On 1941-04-16, Pilot G A L Manton (Wing Commander, RAF) with an unknown servicenumber, flew a Hurricane II with serial Z2576 for this duty: Escort. His mission was not completed. Circumstances of the aircraft loss: Shot down at Dungeness. This aircraft was a part of squadron no. 601. The location for the map is Dungeness, United Kingdom.
Circumstances at the end of this mission for Manton: he was wounded. There is no commemoration location known.
Jeremy Manton:My father talked about this event once or twice and our daughter transcribed his account of his life which includes the escort mission of Blenheims to bomb Berk-sur-Mer on the day of his crash landing
In March 1941 I was posted as wing leader to the Wing consisting of No's 303 and 601 Sqns. at Northolt. In April I led the Wing on a raid, escorting Blenheims to bomb Berk-sur-Mere. We ran into many 109's over the target as a result of which five of us were shot down, but the Blenheims hit the airfield and were not attacked. I was badly hit by cannon fire, the hood flew off and I felt stings in my leg and arm and immediately I half rolled and dived away only to find that my elevator controls were largely ineffective and although we had been at 30,000 ft. It was barely 1000ft. before I got the nose up to level flight and this only with the engine at full bore and in fine pitch.
The engine was leaking glycol into the cockpit and the engine temp. was rising. Sill over the sea I made for Dungeness in the hope that I might land at Hawkinge, but I was steadily losing height and realising that I could not get up the hill to Hawkinge I had no alternative but to do a wheels up on the marshes amongst the anti-invasion poles It was only when I tried to tighten my harness that I realized that the cannon shells had severed the anchorage behind the seat making the harness ineffective. They had also severed my oxygen and R.T. leads. The moment I closed the throttle the aircraft rolled to the right and the wing hit the ground.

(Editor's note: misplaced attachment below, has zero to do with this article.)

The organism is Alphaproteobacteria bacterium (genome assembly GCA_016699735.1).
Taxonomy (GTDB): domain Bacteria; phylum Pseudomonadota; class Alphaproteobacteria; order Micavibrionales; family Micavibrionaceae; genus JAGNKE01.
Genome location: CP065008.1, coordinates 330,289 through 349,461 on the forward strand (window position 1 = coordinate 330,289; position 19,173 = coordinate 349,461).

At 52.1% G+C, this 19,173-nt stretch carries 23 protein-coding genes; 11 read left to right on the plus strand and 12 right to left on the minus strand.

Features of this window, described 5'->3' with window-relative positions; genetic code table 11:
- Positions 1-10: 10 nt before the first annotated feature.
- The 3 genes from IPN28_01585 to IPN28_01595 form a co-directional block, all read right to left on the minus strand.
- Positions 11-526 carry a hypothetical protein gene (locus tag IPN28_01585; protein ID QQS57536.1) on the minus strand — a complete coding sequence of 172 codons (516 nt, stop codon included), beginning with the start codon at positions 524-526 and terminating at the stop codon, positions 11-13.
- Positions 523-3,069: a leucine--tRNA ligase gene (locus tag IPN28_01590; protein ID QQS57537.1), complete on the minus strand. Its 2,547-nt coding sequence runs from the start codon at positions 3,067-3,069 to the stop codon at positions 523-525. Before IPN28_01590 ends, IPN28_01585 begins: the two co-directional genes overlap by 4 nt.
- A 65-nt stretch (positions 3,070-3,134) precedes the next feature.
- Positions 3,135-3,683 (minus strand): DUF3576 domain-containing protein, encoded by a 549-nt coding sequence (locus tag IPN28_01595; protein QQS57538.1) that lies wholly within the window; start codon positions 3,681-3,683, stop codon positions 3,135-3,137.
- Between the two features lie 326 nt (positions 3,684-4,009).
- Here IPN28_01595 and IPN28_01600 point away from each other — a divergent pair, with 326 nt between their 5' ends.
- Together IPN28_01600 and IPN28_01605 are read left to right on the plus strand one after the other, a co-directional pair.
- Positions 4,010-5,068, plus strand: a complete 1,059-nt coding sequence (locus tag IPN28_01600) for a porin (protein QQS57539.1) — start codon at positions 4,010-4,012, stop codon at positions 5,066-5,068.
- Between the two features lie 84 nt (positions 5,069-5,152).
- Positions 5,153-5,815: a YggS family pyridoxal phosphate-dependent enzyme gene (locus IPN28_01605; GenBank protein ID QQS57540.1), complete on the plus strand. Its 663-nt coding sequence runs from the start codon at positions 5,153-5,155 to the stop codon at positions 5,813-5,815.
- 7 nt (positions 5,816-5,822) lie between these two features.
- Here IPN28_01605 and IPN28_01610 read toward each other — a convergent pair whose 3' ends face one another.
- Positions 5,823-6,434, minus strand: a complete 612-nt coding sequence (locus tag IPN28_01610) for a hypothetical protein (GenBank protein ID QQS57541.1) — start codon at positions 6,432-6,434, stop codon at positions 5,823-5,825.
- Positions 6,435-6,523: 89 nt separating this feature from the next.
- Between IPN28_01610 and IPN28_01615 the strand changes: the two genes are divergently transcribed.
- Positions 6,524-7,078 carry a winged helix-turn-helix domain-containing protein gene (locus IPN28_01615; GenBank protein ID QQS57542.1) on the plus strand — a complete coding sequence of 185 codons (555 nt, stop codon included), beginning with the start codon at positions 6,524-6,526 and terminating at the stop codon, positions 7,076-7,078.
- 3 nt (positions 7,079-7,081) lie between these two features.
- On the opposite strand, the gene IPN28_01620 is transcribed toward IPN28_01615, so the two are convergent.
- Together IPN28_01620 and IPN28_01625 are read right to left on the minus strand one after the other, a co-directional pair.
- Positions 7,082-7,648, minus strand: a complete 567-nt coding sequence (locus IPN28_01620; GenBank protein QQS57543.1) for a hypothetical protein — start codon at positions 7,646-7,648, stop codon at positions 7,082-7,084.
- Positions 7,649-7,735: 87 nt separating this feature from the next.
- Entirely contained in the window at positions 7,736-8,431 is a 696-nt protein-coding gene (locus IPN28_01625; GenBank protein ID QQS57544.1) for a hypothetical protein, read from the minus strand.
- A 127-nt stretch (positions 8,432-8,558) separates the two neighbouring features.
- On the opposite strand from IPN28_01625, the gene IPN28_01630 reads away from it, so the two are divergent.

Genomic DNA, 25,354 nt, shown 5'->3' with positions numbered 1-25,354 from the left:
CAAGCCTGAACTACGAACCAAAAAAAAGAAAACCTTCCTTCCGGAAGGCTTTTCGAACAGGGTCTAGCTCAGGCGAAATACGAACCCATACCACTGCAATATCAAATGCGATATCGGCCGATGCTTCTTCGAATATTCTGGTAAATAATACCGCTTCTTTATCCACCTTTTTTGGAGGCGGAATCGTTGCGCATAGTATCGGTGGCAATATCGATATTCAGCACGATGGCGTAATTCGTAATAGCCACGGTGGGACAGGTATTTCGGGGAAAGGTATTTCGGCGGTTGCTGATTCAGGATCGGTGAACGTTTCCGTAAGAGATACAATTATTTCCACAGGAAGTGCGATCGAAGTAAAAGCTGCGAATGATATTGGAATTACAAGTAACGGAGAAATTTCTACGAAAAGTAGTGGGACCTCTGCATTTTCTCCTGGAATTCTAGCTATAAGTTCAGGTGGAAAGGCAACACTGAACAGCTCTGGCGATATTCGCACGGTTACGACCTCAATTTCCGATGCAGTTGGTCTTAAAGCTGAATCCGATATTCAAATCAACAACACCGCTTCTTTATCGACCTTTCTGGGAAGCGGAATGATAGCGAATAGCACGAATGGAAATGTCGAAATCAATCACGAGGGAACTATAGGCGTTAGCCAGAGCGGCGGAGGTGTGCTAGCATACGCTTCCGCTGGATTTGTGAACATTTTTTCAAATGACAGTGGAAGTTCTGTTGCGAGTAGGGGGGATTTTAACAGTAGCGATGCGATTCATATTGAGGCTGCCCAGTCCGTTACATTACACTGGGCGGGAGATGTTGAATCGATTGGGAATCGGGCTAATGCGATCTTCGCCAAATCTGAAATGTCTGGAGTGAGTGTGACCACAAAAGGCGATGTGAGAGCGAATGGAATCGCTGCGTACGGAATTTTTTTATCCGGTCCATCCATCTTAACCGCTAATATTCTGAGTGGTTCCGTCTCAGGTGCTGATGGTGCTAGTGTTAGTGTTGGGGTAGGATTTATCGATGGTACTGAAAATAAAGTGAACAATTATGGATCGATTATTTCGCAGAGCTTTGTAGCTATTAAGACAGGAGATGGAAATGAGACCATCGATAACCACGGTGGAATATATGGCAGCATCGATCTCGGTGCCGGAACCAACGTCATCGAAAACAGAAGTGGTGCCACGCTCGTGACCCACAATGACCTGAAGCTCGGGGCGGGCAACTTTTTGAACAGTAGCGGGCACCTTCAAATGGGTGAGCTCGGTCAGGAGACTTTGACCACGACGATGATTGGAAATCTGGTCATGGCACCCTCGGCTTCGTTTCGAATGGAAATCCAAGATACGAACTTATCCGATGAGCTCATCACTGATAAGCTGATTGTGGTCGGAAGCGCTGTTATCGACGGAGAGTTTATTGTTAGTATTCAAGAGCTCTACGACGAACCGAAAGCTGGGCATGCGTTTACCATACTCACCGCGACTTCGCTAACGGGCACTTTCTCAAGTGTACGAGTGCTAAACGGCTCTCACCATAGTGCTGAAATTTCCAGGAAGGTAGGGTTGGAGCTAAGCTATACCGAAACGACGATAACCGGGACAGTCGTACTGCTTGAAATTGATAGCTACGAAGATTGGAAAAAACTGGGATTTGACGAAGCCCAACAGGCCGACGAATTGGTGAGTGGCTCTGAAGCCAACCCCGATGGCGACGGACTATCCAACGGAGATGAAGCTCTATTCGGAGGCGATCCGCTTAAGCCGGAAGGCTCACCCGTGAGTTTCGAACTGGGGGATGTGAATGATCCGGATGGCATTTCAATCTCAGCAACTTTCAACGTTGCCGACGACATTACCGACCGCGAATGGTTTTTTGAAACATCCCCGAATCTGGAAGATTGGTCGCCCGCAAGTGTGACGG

I regained consciousness sitting in the front seat of an Army Lorry. The driver had seen me crash and had got me out of the wreckage and was taking me to an Army Casualty Clearing Station. Here my head was stitched-up and I was checked over for injuries, bandaged where bleeding, given a shot of brandy (I was promptly sick) and sent off to the Army Hospital at Benenden.
I was very stiff and sore but apart from a cut forehead, two black eyes, some small cannon shell splinters, bruises and scrapes I was miraculously in one piece, though not too mobile. The Hospital was a girls’ boarding school in peacetime and above my bed was a bell push with a sign- RING FOR MISTRESS. After three days I signed myself out and returned to Northolt. I was Medically Boarded and put off flying for three months because of lack of neck movement. In June 1941 I was posted as Wing Commander Flying to Colerne where I trained two Polish Squadrons 316 &317, getting my full flying category back in July.
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